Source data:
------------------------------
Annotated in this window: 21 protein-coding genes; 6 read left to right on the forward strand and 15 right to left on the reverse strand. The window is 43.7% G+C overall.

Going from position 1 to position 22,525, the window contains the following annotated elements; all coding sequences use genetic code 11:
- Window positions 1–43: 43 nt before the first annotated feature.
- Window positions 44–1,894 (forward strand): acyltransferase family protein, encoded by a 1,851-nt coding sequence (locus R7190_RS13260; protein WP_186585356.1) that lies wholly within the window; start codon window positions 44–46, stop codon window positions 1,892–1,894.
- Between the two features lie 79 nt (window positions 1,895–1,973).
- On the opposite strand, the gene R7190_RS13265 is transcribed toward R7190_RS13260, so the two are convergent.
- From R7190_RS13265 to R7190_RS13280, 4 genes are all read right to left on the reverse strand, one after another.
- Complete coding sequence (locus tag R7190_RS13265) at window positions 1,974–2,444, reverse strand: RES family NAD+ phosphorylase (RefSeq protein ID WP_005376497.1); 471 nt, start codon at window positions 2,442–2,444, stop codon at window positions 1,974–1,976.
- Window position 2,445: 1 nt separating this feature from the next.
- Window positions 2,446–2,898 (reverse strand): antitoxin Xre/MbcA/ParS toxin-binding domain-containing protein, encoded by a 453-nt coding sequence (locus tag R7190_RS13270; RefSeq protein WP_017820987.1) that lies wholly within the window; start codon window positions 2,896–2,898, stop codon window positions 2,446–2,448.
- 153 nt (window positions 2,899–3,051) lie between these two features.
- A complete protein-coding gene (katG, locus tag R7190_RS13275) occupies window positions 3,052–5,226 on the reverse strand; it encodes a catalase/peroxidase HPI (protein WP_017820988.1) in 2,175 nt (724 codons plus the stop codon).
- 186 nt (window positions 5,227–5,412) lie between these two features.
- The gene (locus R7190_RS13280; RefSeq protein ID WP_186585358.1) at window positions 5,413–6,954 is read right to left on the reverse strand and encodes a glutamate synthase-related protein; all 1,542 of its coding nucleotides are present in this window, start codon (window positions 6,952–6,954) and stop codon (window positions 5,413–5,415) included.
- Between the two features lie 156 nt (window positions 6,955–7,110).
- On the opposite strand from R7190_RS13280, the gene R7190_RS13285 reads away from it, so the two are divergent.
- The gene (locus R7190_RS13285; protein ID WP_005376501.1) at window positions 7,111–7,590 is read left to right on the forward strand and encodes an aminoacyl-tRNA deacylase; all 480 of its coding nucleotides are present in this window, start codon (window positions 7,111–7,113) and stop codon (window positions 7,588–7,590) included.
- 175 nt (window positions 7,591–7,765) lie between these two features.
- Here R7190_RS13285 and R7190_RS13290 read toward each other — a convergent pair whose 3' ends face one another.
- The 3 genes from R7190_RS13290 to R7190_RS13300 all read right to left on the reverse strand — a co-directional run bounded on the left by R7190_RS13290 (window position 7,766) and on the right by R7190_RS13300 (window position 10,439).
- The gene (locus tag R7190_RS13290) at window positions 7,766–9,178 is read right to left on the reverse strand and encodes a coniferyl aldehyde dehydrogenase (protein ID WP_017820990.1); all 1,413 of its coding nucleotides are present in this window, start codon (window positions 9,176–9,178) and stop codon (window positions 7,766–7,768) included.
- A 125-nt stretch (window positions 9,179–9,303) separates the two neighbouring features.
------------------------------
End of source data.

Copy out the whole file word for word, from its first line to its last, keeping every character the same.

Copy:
Annotated in this window: 21 protein-coding genes; 6 read left to right on the forward strand and 15 right to left on the reverse strand. The window is 43.7% G+C overall.

Going from position 1 to position 22,525, the window contains the following annotated elements; all coding sequences use genetic code 11:
- Window positions 1–43: 43 nt before the first annotated feature.
- Window positions 44–1,894 (forward strand): acyltransferase family protein, encoded by a 1,851-nt coding sequence (locus R7190_RS13260; protein WP_186585356.1) that lies wholly within the window; start codon window positions 44–46, stop codon window positions 1,892–1,894.
- Between the two features lie 79 nt (window positions 1,895–1,973).
- On the opposite strand, the gene R7190_RS13265 is transcribed toward R7190_RS13260, so the two are convergent.
- From R7190_RS13265 to R7190_RS13280, 4 genes are all read right to left on the reverse strand, one after another.
- Complete coding sequence (locus tag R7190_RS13265) at window positions 1,974–2,444, reverse strand: RES family NAD+ phosphorylase (RefSeq protein ID WP_005376497.1); 471 nt, start codon at window positions 2,442–2,444, stop codon at window positions 1,974–1,976.
- Window position 2,445: 1 nt separating this feature from the next.
- Window positions 2,446–2,898 (reverse strand): antitoxin Xre/MbcA/ParS toxin-binding domain-containing protein, encoded by a 453-nt coding sequence (locus tag R7190_RS13270; RefSeq protein WP_017820987.1) that lies wholly within the window; start codon window positions 2,896–2,898, stop codon window positions 2,446–2,448.
- 153 nt (window positions 2,899–3,051) lie between these two features.
- A complete protein-coding gene (katG, locus tag R7190_RS13275) occupies window positions 3,052–5,226 on the reverse strand; it encodes a catalase/peroxidase HPI (protein WP_017820988.1) in 2,175 nt (724 codons plus the stop codon).
- 186 nt (window positions 5,227–5,412) lie between these two features.
- The gene (locus R7190_RS13280; RefSeq protein ID WP_186585358.1) at window positions 5,413–6,954 is read right to left on the reverse strand and encodes a glutamate synthase-related protein; all 1,542 of its coding nucleotides are present in this window, start codon (window positions 6,952–6,954) and stop codon (window positions 5,413–5,415) included.
- Between the two features lie 156 nt (window positions 6,955–7,110).
- On the opposite strand from R7190_RS13280, the gene R7190_RS13285 reads away from it, so the two are divergent.
- The gene (locus R7190_RS13285; protein ID WP_005376501.1) at window positions 7,111–7,590 is read left to right on the forward strand and encodes an aminoacyl-tRNA deacylase; all 480 of its coding nucleotides are present in this window, start codon (window positions 7,111–7,113) and stop codon (window positions 7,588–7,590) included.
- 175 nt (window positions 7,591–7,765) lie between these two features.
- Here R7190_RS13285 and R7190_RS13290 read toward each other — a convergent pair whose 3' ends face one another.
- The 3 genes from R7190_RS13290 to R7190_RS13300 all read right to left on the reverse strand — a co-directional run bounded on the left by R7190_RS13290 (window position 7,766) and on the right by R7190_RS13300 (window position 10,439).
- The gene (locus tag R7190_RS13290) at window positions 7,766–9,178 is read right to left on the reverse strand and encodes a coniferyl aldehyde dehydrogenase (protein ID WP_017820990.1); all 1,413 of its coding nucleotides are present in this window, start codon (window positions 9,176–9,178) and stop codon (window positions 7,766–7,768) included.
- A 125-nt stretch (window positions 9,179–9,303) separates the two neighbouring features.